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hiking, history, and the i&m canal

Last Sunday, we all headed out for a day about town in beautiful Lockport, IL. The focus of our trip was the historic Illinois and Michigan Canal (I&M). The I&M Canal was commissioned in 1823 in order to connect Lake Michigan with the Mississippi River (via the Illinois River). This marked the first complete shipping passage from the east coast to the gulf of Mexico upon its completion in 1848. The Canal cost $6.5 million to build and stretches 96 miles from the mouth of the South Branch of the Chicago River to the Illinois River at LaSalle. The Canal–in its original state–was 60 feet wide and six feet deep. Now, from observation it looks to be about three feet deep and 20 feet wide, as it slowly trickles its way around river rock and through a thick sludge of mud and leaves. It closed for good in 1933.

So, the three of us journeyed back through time as we walked onto the porch of the old I&M Canal Headquarters building, which is now the site of the Will County and I&M Canal Historical Museum. With a creak, we opened the screen door and stepped inside the cramped foyer lit dimly by a single incandescent bulb overhead. We paid our modest $7 admission fee and had the museum to ourselves. (Seriously, other than a single volunteer sitting alone in the back room, we were the only time travelers this day.) We saw all kinds of cool stuff–turn-of-the-century doctor’s equipment and supplies, old tools and sewing machines, looms and spinning wheels, an original civil war Union Army uniform, old maps and all sorts of local 19th century artifacts. We even walked inside the original iron vault to see bits of history strewn about yet to be cataloged. (I think the museum needs more volunteers.)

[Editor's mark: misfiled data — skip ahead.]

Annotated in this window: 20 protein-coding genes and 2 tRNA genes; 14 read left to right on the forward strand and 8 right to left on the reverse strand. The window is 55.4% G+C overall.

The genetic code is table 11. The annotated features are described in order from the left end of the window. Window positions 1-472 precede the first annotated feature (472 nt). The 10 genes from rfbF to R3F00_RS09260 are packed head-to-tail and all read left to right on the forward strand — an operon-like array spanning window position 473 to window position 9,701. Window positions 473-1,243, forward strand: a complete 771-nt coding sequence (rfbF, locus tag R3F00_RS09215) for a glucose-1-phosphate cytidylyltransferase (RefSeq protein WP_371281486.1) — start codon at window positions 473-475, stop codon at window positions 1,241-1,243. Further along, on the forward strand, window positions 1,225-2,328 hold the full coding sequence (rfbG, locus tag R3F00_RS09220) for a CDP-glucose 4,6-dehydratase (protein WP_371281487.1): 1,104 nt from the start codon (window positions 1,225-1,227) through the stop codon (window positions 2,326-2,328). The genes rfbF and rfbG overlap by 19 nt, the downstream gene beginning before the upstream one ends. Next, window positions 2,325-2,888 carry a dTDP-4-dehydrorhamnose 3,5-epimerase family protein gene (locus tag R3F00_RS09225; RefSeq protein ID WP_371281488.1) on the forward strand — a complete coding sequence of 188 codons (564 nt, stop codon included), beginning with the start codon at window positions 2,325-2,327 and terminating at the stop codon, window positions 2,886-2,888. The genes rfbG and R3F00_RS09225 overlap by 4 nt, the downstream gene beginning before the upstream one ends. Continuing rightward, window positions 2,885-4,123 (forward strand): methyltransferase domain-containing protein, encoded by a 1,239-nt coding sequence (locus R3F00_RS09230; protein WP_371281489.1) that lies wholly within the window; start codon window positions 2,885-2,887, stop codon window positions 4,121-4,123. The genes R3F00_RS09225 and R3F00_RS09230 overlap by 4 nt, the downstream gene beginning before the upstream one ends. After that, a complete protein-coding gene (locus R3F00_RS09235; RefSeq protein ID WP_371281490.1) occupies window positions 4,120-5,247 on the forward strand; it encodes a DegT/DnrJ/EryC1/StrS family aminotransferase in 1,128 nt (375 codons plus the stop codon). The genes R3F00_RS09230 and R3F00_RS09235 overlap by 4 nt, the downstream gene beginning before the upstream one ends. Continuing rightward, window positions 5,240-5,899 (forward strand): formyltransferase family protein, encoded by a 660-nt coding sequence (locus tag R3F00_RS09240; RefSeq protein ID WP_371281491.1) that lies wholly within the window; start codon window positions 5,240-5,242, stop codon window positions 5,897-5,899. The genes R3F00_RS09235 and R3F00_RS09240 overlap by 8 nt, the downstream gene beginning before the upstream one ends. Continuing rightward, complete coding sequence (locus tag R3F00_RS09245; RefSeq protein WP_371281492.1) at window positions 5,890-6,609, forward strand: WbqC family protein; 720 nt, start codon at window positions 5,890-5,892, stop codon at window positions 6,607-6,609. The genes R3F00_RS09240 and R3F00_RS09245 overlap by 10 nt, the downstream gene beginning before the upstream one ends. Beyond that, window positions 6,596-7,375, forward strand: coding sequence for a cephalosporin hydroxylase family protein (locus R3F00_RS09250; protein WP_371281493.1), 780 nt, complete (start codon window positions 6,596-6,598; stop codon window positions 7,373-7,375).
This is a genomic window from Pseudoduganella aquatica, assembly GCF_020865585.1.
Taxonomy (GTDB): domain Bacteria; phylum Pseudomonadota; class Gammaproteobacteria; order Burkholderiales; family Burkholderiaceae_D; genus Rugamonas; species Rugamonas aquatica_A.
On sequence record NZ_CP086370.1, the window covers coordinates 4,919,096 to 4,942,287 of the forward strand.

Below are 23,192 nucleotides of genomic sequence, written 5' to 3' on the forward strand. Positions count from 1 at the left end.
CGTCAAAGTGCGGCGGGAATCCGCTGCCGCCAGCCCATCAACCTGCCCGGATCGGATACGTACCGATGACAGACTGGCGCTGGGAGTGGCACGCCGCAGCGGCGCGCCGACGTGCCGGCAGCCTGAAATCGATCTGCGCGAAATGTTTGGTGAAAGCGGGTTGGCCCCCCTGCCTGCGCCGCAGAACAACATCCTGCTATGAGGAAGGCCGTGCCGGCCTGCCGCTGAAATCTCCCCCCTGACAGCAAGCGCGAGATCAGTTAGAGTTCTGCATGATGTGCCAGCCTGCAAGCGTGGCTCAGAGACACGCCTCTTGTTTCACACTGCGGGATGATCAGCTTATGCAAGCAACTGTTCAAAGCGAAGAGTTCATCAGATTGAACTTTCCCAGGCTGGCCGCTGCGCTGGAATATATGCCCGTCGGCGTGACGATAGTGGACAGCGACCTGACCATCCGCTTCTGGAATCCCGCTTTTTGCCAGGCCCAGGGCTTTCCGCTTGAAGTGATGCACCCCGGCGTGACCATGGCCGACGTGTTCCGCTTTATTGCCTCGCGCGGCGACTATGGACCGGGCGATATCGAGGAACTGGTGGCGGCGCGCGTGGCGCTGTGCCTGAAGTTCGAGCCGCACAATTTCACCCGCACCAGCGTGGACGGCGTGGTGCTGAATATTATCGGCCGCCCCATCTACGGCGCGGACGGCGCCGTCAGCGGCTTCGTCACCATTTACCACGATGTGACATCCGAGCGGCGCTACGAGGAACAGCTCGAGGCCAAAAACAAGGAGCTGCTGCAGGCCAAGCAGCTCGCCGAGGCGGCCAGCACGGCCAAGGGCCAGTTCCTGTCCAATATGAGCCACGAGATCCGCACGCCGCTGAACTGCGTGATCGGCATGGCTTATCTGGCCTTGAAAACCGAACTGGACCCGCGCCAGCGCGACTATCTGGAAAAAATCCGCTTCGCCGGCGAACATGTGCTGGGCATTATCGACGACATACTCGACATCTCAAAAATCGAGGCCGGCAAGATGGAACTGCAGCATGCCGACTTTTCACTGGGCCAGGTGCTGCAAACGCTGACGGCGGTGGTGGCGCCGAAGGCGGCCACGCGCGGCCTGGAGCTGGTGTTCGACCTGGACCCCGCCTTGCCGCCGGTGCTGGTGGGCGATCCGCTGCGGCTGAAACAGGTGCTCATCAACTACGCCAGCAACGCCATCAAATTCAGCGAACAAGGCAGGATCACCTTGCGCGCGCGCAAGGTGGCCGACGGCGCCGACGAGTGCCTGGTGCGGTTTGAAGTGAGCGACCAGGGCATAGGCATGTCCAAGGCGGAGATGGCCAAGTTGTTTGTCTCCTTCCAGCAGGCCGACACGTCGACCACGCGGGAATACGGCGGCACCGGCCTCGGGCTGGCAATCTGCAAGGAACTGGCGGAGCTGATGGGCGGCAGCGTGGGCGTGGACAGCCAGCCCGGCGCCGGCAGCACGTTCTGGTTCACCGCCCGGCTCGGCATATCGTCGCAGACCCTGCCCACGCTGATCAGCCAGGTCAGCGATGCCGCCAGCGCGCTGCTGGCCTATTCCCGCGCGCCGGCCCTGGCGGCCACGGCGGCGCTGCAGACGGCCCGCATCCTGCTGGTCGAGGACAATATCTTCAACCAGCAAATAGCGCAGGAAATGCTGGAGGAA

After our visit in the museum, we continued our journey through history to walk along the historic I&M Canal tow path. We strolled (and Aidan “scooted” a while) along the path that mules used to tread upon, towing the heavy barges with long ropes through the canal. The mules would tow a barge the distance that they could walk in a single day. (Incidentally, the towns that grew up around the canal were spaced about this same distance.) During our walk, we took our time and enjoyed the fall colors and the cool autumn breeze. We visited Lock 1 along the canal, took some photos, and read the interpretive signs. All in all, it was a beautiful fall day for such an adventure. Perhaps we’ll travel there again soon.

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